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Makar Molchanov
Makar Molchanov

Poetic Justice


Poetic justice, also called poetic irony, is a literary device with which ultimately virtue is rewarded and misdeeds are punished. In modern literature,[1] it is often accompanied by an ironic twist of fate related to the character's own action, hence the name poetic irony.[2]




Poetic Justice



English drama critic Thomas Rymer coined the phrase in The Tragedies of the Last Age Consider'd (1678) to describe how a work should inspire proper moral behaviour in its audience by illustrating the triumph of good over evil. The demand for poetic justice is consistent in Classical authorities and shows up in Horace, Plutarch, and Quintillian, so Rymer's phrasing is a reflection of a commonplace. Philip Sidney, in The Defence of Poesy (1595) argued that poetic justice was, in fact, the reason that fiction should be allowed in a civilized nation.


Notably, poetic justice does not merely require that vice be punished and virtue rewarded, but also that logic triumph. If, for example, a character is dominated by greed for most of a romance or drama, they cannot become generous. The action of a play, poem, or fiction must obey the rules of logic as well as morality. During the late 17th century, critics pursuing a neo-classical standard criticized William Shakespeare in favor of Ben Jonson precisely on the grounds that Shakespeare's characters change during the course of the play.[3] When Restoration comedy, in particular, flouted poetic justice by rewarding libertines and punishing dull-witted moralists, there was a backlash in favor of drama, in particular, of more strict moral correspondence.


We are poetic justice. \"We advocate literacy and written expression through every form of artistic license to highten, brighten and enlighten our community to remove notoriety placed in present day society. We are not black. We are not brown, white or yellow. Our faces are many and our skin is transparent. However, our views are solid and will not be moved. We are all levels of intellectuals striving for change and peace in minds. We prefer to perform rather than conform. We come in all forms - not just poets.\"


Deborah Kapchan is a professor of performance studies at New York University. A Guggenheim fellow, she is the author of Gender on the Market and Traveling Spirit Masters, as well as numerous articles on sound, narrative, and poetics.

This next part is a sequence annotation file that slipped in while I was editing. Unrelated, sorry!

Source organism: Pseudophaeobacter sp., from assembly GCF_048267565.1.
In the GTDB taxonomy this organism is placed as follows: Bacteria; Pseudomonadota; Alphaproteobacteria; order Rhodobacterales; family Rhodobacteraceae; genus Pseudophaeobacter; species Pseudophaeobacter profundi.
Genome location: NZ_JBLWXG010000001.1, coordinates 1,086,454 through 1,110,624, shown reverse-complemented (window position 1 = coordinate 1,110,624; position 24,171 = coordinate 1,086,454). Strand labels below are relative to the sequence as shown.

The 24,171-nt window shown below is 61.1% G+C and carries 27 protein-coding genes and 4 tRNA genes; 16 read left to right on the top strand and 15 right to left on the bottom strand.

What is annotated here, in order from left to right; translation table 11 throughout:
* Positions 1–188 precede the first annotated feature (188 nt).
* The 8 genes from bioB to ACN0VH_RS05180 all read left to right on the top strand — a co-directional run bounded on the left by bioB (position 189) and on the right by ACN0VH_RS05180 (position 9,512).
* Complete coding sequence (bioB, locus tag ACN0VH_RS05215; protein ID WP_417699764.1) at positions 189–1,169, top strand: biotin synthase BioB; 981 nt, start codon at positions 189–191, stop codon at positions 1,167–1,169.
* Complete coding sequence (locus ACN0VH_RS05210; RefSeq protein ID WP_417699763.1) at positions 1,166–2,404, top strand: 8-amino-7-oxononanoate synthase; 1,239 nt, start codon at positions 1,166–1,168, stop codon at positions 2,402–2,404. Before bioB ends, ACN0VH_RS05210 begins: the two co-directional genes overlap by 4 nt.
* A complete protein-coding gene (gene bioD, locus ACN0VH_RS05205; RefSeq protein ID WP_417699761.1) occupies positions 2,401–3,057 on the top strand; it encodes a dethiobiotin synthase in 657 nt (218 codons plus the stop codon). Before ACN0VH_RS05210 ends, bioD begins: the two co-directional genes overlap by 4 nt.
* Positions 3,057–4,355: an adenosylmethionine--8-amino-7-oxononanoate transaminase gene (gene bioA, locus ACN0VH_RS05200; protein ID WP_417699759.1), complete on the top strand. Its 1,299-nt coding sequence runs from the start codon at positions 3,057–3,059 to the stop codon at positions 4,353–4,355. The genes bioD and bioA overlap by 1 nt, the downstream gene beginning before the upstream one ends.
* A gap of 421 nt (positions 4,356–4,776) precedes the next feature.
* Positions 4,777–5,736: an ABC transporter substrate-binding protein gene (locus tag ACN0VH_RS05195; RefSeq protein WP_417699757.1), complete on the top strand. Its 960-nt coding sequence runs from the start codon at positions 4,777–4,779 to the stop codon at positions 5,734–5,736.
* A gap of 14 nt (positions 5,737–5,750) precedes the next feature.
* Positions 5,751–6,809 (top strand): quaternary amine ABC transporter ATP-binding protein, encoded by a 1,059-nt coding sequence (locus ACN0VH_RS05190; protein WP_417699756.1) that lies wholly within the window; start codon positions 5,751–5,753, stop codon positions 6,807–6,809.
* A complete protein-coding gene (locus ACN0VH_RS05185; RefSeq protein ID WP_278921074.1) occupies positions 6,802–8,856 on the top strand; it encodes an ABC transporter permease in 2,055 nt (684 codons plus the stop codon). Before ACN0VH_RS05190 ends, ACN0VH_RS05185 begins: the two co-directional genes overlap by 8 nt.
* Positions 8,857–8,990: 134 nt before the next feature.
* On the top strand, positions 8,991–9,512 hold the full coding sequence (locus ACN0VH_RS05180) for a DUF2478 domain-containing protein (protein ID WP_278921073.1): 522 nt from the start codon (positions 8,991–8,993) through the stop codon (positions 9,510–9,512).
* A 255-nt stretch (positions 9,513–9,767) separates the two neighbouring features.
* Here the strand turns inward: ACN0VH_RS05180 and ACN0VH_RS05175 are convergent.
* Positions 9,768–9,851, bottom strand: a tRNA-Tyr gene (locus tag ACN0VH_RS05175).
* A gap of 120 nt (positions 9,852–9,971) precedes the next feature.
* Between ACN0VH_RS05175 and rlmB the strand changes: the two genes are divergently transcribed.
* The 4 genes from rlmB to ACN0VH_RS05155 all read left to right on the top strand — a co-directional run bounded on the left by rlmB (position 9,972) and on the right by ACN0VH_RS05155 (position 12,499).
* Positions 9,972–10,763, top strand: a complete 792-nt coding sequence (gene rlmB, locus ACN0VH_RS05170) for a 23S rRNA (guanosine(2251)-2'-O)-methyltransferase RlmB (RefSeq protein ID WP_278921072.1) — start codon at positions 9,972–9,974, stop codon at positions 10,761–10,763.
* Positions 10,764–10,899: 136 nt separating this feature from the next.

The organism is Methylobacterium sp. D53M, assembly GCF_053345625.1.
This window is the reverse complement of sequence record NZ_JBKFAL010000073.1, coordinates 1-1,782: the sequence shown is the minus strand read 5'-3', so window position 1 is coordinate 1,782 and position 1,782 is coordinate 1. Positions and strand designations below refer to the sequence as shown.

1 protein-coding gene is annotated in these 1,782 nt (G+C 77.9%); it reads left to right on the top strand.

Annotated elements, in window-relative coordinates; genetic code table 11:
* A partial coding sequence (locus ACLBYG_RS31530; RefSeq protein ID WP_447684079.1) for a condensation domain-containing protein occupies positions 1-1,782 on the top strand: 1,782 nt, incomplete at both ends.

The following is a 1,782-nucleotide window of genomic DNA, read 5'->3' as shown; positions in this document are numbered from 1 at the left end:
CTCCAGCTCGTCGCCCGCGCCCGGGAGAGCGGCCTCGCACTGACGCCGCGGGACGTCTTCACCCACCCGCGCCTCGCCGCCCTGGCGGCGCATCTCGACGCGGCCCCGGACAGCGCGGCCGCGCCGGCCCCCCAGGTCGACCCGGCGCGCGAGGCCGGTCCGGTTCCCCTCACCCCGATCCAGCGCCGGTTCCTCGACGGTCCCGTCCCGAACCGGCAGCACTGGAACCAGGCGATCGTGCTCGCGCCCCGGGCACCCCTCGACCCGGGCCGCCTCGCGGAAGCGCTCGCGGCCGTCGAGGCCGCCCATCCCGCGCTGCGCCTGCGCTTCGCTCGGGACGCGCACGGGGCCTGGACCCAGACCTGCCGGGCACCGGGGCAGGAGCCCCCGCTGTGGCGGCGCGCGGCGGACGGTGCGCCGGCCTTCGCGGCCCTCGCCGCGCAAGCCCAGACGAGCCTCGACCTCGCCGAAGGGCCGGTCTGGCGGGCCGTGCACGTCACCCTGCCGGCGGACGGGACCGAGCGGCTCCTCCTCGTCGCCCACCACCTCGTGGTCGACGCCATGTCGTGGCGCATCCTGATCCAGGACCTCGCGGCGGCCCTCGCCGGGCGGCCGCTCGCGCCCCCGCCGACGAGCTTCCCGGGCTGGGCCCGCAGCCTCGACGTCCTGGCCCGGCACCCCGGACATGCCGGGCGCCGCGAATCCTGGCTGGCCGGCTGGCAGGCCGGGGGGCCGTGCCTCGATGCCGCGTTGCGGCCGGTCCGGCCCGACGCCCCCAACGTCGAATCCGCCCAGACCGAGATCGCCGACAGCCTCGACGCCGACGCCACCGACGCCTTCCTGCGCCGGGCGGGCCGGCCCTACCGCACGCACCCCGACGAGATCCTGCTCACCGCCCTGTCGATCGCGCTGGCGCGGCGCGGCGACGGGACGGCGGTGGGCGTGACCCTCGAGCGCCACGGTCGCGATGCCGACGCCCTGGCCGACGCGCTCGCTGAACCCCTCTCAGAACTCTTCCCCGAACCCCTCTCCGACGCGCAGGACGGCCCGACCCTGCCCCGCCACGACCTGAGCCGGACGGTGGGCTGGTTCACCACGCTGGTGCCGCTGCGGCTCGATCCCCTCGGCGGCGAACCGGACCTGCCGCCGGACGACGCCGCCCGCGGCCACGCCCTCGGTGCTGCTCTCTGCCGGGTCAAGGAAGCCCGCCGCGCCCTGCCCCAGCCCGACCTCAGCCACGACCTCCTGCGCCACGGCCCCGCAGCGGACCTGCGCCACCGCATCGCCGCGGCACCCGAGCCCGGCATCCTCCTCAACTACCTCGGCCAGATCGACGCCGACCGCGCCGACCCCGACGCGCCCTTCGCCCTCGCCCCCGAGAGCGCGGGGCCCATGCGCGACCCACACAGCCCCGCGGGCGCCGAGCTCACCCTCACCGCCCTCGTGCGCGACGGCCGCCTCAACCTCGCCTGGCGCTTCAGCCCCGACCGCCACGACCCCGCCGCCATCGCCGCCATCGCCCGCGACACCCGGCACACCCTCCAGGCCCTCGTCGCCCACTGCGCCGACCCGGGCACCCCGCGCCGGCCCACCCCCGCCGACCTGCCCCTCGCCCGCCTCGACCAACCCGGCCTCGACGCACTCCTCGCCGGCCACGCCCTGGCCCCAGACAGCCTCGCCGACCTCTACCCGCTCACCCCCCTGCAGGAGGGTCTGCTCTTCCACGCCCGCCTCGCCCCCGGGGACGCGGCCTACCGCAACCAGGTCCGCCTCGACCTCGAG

All deliberate speed, the remedial formula adopted in Brown v. Board of Education, 349 U.S. 294 (1955), has a singularly interesting literary lineage. Contrary to Justices Holmes and Frankfurter's assumption, all deliberate speed is not a phrase from the traditional language of the English Chancery, but rather a variant on a line from an 1893 poem by Francis Thompson, The Hound of Heaven. How Thompson's line, "Deliberate speed, majestic instancy," came to dominate one of the defining moments in American constitutional law represents a unique instance of not law-in-literature or law-as-literature, but literature-as-law. By turning our analysis away from the romanticized origins of all deliberate speed in a Chancery practice that never existed and toward the real poetry of Francis Thompson, we may glimpse how all deliberate speed and the Brown litigation achieved a measure of poetic justice. Brown II's instruction that public school districts dismantle desegregation with all deliberate speed gave Brown I's vision of equal justice under law enough time and enough legitimacy to enter the hearts and minds of the American people in a way unlikely ever to be undone.


In literature, poetic justice is an ideal form of justice, in which the good characters are rewarded and the bad characters are punished, by an ironic twist of fate. It is a strong literary view that all forms of literature must convey moral lessons. Therefore, writers employ poetic justice to conform to moral principles. 041b061a72


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